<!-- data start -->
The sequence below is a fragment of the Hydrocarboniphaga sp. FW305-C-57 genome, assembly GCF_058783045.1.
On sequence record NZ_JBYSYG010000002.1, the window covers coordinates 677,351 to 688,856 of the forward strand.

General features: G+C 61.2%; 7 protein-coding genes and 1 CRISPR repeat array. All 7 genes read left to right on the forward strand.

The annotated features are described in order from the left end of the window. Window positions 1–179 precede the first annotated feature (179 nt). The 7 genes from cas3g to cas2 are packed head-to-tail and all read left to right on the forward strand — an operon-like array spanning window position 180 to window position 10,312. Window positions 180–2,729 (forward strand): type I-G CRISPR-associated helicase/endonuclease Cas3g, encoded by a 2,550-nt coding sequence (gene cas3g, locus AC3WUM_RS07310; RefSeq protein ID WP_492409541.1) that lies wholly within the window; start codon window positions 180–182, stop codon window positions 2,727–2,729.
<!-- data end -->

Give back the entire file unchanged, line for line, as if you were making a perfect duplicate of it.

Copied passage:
The sequence below is a fragment of the Hydrocarboniphaga sp. FW305-C-57 genome, assembly GCF_058783045.1.
On sequence record NZ_JBYSYG010000002.1, the window covers coordinates 677,351 to 688,856 of the forward strand.

General features: G+C 61.2%; 7 protein-coding genes and 1 CRISPR repeat array. All 7 genes read left to right on the forward strand.

The annotated features are described in order from the left end of the window. Window positions 1–179 precede the first annotated feature (179 nt). The 7 genes from cas3g to cas2 are packed head-to-tail and all read left to right on the forward strand — an operon-like array spanning window position 180 to window position 10,312. Window positions 180–2,729 (forward strand): type I-G CRISPR-associated helicase/endonuclease Cas3g, encoded by a 2,550-nt coding sequence (gene cas3g, locus AC3WUM_RS07310; RefSeq protein ID WP_492409541.1) that lies wholly within the window; start codon window positions 180–182, stop codon window positions 2,727–2,729.